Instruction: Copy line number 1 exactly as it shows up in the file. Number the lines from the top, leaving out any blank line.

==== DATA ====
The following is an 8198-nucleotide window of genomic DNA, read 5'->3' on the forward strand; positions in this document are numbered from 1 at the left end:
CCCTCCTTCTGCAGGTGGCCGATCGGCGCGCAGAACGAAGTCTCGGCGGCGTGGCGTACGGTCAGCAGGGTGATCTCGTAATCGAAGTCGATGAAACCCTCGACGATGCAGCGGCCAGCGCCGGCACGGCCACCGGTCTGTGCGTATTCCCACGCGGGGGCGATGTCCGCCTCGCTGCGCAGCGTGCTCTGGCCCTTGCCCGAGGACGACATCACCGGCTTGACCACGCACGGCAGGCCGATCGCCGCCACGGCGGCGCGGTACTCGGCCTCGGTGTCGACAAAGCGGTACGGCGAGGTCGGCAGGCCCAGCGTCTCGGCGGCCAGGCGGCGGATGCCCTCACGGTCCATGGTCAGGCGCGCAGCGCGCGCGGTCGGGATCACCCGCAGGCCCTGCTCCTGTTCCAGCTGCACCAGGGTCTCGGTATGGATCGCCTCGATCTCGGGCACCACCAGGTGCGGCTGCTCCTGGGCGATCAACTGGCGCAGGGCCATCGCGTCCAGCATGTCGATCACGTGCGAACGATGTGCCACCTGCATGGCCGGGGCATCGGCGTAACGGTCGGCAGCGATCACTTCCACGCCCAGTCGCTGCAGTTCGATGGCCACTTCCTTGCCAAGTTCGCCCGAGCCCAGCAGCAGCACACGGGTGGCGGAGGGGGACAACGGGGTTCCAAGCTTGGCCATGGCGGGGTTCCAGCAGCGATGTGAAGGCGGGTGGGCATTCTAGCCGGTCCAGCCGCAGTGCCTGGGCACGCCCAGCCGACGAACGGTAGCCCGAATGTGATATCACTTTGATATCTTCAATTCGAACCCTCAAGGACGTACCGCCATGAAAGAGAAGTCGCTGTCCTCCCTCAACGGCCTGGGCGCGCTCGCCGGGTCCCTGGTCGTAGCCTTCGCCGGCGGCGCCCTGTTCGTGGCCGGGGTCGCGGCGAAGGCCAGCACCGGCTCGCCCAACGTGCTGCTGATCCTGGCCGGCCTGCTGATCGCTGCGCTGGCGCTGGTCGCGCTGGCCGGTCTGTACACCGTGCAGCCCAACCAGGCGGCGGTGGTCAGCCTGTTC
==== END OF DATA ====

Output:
The following is an 8198-nucleotide window of genomic DNA, read 5'->3' on the forward strand; positions in this document are numbered from 1 at the left end: